Gillian Wilson dumped the lifeless corpse of Charlene Lever in an empty Clune Park Street property ahead of a massive police search to try to locate the missing 21-year-old.

She then manufactured a complex tissue of lies, saying Ms Lever had gone to a party in Coatbridge in a bid to cover her tracks.

Dozens of Ms Lever’s friends and family were present at Greenock Sheriff Court for the sentencing yesterday.

There was also a signifcant police presence in and around the court.

Wilson had previously wept in the dock as details of her crime were read out, but yesterday showed no emotion.

Defence QC Margaret Breslin said the real tragedy surrounding the case was Ms Lever’s death.

She said: “There is a lot of emotion around this case, as seen by the number of people on the public benches, but the real tragedy is that we have the death of a young girl due to drug abuse.

“Gillian Wilson had no part to play in the drug abuse or overdose, but she accepts that her actions after her friend had died must have caused the family considerable distress.” Ms Breslin added: “She is truly sorry for the grief she had caused to the family and she is very much ashamed of her actions.” She said: “She woke and found her friend had died – this was someone who was a friend from the age of 14.

“She panicked for a number of reasons and felt guilty that she hadn’t stayed awake to look after her. There had been previous occasions when the deceased had taken an overdoes and had been taken to hospital.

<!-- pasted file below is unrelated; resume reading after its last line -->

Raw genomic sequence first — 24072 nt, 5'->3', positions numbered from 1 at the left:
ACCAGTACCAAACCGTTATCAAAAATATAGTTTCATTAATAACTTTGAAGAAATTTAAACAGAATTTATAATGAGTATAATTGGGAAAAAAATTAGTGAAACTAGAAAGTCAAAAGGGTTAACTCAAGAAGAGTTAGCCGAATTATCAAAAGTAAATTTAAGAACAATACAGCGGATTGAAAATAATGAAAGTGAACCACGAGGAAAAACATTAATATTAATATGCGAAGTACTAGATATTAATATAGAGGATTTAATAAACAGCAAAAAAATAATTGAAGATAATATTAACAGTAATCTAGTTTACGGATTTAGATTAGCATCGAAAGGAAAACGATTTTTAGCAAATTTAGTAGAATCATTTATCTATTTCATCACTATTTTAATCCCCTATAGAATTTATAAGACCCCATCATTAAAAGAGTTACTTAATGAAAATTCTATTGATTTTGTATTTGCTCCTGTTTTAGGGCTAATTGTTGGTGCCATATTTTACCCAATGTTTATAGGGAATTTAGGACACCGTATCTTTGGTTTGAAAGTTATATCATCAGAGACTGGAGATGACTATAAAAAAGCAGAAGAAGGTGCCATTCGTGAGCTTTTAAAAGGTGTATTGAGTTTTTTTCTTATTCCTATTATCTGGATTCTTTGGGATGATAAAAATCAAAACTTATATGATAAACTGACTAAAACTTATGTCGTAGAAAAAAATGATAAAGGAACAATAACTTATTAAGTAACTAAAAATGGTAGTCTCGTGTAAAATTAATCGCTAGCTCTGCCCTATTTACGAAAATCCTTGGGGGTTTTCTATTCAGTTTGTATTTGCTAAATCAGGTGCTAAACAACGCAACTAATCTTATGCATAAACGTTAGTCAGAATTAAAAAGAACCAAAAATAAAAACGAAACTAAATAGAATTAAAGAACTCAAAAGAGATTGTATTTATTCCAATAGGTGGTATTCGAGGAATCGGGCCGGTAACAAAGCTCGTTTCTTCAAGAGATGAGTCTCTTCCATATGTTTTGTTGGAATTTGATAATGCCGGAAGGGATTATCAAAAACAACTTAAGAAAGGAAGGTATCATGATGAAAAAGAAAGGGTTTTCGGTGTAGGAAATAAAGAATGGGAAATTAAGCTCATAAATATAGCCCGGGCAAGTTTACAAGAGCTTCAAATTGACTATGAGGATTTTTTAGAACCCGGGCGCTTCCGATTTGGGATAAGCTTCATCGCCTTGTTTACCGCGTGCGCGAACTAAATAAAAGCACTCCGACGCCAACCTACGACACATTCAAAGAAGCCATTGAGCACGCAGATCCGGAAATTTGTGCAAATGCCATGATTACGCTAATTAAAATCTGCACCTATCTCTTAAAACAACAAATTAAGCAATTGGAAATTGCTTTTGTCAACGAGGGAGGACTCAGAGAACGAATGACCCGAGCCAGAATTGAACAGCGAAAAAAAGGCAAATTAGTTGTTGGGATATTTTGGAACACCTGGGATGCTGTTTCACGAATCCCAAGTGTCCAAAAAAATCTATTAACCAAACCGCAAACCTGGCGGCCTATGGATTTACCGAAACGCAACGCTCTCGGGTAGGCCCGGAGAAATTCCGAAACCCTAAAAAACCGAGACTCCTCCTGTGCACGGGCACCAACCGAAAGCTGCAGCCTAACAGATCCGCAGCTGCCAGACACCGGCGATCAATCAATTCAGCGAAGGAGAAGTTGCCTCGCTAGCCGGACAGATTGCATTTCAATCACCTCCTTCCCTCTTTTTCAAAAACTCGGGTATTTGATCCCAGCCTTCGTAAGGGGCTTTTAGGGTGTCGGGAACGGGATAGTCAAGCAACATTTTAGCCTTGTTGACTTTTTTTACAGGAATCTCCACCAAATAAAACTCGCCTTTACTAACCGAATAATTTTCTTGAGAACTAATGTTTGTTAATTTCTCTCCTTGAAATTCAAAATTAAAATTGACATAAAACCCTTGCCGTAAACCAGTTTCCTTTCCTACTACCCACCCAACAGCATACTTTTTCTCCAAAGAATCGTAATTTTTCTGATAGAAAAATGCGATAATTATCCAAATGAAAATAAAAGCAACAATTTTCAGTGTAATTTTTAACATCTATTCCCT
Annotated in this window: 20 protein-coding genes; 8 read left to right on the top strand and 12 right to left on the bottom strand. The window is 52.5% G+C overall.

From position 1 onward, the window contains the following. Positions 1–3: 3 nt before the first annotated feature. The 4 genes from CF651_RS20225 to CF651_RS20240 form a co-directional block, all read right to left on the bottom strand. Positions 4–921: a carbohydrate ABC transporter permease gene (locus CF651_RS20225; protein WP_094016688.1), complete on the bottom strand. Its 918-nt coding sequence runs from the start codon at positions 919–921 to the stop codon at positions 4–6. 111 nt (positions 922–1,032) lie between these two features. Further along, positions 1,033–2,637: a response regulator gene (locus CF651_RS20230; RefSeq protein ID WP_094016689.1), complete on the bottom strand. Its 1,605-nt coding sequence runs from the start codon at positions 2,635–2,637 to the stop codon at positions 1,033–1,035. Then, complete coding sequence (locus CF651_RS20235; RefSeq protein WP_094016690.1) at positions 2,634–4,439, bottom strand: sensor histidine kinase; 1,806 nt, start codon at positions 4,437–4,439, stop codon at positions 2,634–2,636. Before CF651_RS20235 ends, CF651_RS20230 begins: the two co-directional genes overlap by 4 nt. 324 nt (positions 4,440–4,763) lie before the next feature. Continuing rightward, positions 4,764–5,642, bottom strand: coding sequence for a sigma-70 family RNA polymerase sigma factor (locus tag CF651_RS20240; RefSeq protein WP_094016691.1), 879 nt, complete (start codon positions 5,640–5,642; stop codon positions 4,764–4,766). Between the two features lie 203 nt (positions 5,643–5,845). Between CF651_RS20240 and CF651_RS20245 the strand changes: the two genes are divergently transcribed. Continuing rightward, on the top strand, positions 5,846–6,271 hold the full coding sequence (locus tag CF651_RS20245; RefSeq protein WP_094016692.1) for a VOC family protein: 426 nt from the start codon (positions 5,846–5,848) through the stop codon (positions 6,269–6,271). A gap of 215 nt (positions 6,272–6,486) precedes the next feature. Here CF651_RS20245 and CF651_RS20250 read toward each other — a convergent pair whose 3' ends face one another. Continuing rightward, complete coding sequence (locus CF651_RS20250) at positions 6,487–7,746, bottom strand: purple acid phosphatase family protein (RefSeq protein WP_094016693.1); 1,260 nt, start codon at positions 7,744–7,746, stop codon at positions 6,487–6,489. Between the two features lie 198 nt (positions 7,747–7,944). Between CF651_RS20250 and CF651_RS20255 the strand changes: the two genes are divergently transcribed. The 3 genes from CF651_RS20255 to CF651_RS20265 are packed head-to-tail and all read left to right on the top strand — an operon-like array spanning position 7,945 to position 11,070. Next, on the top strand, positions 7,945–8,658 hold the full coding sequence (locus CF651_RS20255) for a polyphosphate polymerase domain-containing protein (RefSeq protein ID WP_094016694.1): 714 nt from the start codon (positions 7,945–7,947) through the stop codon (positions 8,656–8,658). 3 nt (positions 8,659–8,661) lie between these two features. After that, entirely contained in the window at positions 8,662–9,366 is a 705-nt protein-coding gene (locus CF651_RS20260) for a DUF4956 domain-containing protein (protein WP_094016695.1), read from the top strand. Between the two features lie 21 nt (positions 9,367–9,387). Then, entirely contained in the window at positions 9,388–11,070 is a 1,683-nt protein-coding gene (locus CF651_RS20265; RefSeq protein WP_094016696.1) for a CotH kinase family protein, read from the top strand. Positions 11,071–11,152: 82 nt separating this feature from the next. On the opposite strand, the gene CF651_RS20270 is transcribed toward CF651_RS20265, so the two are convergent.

“She knew the deceased’s family had blamed her Charleen becoming involved in drugs in the first place.” The solicitor admitted that Wilson had also taken an amount of drugs on the night of the offence, which clouded her judgement.

“This is not by way of justification, but an explanation.” Ms Breslin disputed that she had planned what she had done but ‘acted impulsively’ and she felt she couldn’t go back.

She said her client’s upbringing had offered her few chances in life, adding: “She is a young woman from a chaotic and abusive, drug-fuelled background and she probably never had a chance.

“This is borne out by the fact that she started taking drugs at an early age.” The court heard that Wilson had spent time in the Good Shepherd’s Home in Bishopton, had been in and out of prison, and had no contact with her mother.

Ms Breslin said Wilson needed ‘rehabiltation’ and asked for a restriction of liberty and community payback order.

The court was told than more than 3,000 police hours were devoted to the search operation and subsequent enquiries before Ms Lever’s decomposing corpse was discovered by police.

Ms Lever’s body was found to contain high levels of heroin, as well as traces of alcohol, painkillers and tranquilisers.

But Sheriff Derek Hamilton rejected this based on the seriousness of the offence and Wilson’s previous record of offending – and handed out a 12-month custodial sentence.

He said he had to respond to what she was charged with, wasting police time, but acknowledged the distress that had been caused to the deceased’s family.

Sheriff Hamilton, above, said: “Charlene Lever was reported missing by her grandfather on 24 July, but her body wasn’t discovered until 31 July.

“All the lies about her death, prolonged the uncertainty of how she had died.

“This is a serious offence. You wasted police time while they investigated a suspicious death.

“You have a lengthy and extensive record and have breached community payback orders. You also have two previous convictions for perverting the course of justice.” He said 15-months was an appropriate sentence but reduced this to one year because of Wilson’s early plea.

The accused showed no emotion as she was jailed, but relatives and friends of Charlene Lever reacted angrily to the sentence. One shouted, ‘she’s smiling’ as tempers flared inside the courtroom.

Police also had to step in to deal with a minor disturbance outside the court building.